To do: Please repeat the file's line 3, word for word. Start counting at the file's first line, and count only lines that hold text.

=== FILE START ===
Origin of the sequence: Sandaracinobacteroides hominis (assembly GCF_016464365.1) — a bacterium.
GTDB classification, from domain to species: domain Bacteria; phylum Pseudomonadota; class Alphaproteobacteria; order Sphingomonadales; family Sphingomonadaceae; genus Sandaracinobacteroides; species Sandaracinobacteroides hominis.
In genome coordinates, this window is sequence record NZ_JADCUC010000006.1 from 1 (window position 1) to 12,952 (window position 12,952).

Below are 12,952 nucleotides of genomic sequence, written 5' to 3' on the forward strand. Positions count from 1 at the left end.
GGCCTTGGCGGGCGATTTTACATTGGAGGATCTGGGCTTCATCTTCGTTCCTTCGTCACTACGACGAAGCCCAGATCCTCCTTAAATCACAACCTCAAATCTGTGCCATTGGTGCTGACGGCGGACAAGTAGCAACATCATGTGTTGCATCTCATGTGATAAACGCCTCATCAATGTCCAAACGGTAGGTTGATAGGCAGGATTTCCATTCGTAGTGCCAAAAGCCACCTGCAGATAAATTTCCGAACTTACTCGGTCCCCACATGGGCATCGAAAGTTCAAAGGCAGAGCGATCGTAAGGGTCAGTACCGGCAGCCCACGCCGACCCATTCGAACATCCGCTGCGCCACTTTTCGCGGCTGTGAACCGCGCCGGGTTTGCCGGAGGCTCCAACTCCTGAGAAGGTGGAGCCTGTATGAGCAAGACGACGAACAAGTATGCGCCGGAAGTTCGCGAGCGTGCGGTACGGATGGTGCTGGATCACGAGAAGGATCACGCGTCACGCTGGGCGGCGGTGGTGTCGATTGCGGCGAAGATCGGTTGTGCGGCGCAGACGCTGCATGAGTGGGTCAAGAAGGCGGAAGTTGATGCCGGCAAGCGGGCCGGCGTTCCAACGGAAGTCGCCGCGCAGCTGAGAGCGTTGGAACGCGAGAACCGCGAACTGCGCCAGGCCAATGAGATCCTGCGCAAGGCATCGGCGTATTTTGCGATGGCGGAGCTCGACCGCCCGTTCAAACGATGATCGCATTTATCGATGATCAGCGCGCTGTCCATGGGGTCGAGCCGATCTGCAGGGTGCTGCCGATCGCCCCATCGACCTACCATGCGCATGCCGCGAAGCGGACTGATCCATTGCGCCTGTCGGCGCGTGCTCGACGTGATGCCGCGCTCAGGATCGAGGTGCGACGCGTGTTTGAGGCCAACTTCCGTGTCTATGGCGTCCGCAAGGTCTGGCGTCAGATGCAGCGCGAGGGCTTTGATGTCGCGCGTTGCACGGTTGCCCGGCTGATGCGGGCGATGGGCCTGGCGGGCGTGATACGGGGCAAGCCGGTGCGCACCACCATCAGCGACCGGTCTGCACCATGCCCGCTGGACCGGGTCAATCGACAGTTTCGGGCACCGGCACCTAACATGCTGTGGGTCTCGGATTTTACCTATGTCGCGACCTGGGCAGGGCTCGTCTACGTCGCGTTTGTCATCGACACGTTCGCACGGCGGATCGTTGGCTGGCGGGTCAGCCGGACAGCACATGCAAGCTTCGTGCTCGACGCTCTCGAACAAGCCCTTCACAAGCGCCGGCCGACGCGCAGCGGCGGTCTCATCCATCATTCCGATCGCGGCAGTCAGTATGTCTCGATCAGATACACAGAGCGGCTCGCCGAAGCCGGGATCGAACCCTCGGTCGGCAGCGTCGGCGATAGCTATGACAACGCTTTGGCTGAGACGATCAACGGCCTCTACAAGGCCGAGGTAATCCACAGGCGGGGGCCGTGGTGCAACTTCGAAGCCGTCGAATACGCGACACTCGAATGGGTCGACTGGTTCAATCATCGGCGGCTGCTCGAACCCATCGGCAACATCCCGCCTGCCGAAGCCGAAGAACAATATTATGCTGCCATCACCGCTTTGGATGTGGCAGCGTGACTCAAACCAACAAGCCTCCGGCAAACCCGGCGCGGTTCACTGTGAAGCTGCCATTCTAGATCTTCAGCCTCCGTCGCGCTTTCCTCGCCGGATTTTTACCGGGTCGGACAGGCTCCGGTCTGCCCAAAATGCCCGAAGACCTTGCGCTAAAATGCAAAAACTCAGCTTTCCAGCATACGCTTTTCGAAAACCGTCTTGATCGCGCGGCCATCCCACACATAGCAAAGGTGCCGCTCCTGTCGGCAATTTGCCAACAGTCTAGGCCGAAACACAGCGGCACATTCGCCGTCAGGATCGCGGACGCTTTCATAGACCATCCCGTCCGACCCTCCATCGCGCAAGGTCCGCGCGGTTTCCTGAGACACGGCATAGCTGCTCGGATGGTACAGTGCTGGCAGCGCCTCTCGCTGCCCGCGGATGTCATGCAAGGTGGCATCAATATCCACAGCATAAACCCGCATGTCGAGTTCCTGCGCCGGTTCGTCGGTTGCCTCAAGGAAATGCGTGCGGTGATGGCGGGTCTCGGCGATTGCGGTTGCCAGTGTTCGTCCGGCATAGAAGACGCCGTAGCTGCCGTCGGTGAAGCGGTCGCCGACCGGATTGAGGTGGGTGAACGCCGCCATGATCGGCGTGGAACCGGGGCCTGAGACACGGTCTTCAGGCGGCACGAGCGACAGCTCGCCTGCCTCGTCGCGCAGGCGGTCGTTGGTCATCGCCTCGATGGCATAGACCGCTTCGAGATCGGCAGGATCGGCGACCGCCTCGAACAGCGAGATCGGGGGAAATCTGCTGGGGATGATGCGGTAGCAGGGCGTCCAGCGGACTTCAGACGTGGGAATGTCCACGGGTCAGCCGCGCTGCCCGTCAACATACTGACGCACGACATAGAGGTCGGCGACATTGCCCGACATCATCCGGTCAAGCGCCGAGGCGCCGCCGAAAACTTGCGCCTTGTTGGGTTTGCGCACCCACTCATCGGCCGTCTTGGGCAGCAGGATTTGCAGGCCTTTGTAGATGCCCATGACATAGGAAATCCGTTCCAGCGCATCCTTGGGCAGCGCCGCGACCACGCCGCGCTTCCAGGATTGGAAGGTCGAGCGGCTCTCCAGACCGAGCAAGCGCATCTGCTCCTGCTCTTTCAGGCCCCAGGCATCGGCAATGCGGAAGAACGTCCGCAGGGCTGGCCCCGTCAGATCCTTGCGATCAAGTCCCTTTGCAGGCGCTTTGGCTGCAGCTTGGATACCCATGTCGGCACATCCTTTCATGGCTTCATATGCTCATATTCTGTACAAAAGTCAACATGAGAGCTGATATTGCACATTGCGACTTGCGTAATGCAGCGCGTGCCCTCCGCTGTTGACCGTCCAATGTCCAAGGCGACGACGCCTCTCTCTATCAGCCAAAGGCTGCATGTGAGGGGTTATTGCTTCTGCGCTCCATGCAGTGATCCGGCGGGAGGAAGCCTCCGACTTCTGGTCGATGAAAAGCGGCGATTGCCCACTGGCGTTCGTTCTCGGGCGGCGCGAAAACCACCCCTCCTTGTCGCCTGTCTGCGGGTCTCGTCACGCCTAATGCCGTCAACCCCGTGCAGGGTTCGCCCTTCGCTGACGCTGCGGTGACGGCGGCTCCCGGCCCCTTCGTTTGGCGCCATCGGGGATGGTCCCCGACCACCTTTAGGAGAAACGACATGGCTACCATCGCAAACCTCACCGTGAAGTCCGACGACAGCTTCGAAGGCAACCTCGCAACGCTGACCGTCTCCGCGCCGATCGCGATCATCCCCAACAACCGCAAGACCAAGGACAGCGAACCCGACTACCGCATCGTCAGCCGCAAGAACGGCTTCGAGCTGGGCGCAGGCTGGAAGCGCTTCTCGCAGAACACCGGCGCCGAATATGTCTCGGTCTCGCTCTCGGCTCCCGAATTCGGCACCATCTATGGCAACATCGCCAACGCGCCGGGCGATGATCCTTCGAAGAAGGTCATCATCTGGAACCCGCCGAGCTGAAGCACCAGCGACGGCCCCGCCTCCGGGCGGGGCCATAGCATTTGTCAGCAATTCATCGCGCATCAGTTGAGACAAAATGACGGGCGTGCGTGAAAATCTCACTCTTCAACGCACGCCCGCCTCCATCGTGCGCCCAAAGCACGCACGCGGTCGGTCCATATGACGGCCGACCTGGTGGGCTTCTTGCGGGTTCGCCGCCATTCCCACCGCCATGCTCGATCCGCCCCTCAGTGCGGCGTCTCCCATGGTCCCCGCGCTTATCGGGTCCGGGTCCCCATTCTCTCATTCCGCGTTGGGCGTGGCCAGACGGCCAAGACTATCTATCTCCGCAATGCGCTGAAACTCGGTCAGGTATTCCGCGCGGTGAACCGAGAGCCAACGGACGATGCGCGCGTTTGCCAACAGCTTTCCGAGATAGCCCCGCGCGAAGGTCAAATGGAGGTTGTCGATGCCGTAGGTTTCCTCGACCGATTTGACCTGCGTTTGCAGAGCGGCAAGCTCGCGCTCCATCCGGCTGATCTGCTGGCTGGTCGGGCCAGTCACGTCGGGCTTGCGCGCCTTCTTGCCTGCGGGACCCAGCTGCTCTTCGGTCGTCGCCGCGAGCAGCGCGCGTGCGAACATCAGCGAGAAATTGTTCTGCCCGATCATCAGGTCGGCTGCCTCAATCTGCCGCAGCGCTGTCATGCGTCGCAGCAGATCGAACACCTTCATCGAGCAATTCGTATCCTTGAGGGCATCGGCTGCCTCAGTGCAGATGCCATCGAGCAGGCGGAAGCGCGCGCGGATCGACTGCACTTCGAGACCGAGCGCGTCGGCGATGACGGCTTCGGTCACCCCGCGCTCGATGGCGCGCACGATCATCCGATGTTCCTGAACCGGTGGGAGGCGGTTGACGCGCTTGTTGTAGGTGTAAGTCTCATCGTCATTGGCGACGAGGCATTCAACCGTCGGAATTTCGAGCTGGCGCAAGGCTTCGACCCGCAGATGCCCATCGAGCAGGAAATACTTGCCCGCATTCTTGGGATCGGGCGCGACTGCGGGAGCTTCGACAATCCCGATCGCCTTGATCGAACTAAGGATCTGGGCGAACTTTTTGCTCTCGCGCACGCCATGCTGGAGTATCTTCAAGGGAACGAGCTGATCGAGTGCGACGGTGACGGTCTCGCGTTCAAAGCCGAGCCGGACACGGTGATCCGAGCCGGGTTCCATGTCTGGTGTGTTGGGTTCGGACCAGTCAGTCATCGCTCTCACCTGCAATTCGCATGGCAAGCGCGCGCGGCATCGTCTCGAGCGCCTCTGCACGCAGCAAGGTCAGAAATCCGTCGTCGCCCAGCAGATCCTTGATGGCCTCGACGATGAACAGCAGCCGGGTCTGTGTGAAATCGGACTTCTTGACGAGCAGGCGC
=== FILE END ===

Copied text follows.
In genome coordinates, this window is sequence record NZ_JADCUC010000006.1 from 1 (window position 1) to 12,952 (window position 12,952).